13. The devastating effects of the COVID-19 pandemic continue to mount as parents, caregivers, and families across the country navigate unprecedented challenges. Anxiety and uncertainty have become the norm, and as pandemic fatigue sets in, parents are grappling with ways to support their children’s healthy development and help them cope. At Erikson Institute, a graduate school specializing in child development, our mantra is “relationships, relationships, relationships.” In the challenging circumstances we’re all facing, supportive relationships with each other are what can sustain us the most. Think about what you want your child to remember most from this unusual time, and try to create as much connectedness and joy as possible for all of you. Here are 7 tips for parents of young children navigating COVID-19. 1. Take care of yourself first. Children look to the adults in their life for cues about how safe they are. Having solid self-care routines and their own healthy ways to cope can help parents be as steady a role model as they can for their child. When children see you coping, it helps them to cope, too. [Related: Self-care during COVID: Creating your own pandemic slowdown] 2. Speak honestly and openly with children about the pandemic, but keep it simple and brief. Young children don’t understand everything going on during difficult times, but they feel better if they know&nbspsomething. Reassure them about how people can stay safe, using examples they can see like wearing masks or washing hands, and talk with them about any fears they might have. Point out the people who are responding to the crisis. In the words of Fred Rogers, “look for the helpers.”  3. Try to keep a routine at home. Young children thrive on routine—it helps them know what to expect so they can have a sense of control. A simple visual schedule for breakfast, playtime, nap, etc. is one strategy parents can use. Let your kids come up with items to put on a calendar, and don’t forget to include special events they can look forward to, like virtual playdates or a pillow fight night. If you’re working from home, creating your own simple visual schedule can help your children know when you’re available to them.   4. Let them play! Encourage your child to follow their own interests for play and (safe) exploration. It may look like “just play,” but there is a lot of learning going on. Pretend play is an especially important way for children to work out fears and stresses. Invest time in finding high-quality children’s tech content. If you can’t watch or use the technology with them, find content they can engage with on their own. [Related: Help your kids capture memories of this strange year] 5. Make a game of social distancing and hygiene, or do a project together. This can give children fun ways to retain important information and can help them feel more in control during this scary time. Help them create masks or handwashing signs to put around your home as reminders, or give them turns to be the “reminder boss.” Consider doing a project together to help other people, like thank you emails or drawings that can be sent to hospitals or grocery store workers.  6. If you or someone in your family gets sick with COVID-19, try to help children anticipate what will happen. Illness during this time can create even more worry and stress for you and your children. Talk about what’s going on in words children can understand. Explain clearly what is going to happen, especially if they have to be separated from you or a loved one, and emphasize what you and others are doing to make things better.   [Related: What it's like to be a parent with COVID] 7. Don’t hesitate to seek help from an outside source. Erikson’s Center for Children and Families offers therapy sessions with parents remotely (by video or phone). They can be reached at 312-709-0508.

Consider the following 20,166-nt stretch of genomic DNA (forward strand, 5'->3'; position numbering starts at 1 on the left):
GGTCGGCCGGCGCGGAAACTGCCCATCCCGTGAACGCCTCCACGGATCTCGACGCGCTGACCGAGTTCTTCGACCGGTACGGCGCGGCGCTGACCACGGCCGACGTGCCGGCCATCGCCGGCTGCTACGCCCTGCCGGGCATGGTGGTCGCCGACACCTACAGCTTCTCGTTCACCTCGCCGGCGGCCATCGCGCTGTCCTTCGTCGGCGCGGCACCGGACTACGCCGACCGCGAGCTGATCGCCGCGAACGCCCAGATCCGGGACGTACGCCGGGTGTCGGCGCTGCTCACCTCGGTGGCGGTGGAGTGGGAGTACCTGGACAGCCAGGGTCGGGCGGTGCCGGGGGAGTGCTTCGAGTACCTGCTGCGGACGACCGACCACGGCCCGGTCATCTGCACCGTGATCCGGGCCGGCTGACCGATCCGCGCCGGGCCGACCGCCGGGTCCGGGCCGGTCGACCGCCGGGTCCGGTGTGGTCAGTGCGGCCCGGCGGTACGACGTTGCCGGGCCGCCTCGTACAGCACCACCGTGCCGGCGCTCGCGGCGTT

14. NPN and Dr. Dave Drelicharz recorded a 30-minute Zoom discussion on delivery protocol, pediatric visits and telemedicine practice during the pandemic. Dr. Dave also fielded questions from the audience, specific to COVID-19, school and children as well as a bit on the current climate with the pending vaccination rollout. Please note the video starts 2 minutes into the segment as there was a glitch in recording in the beginning.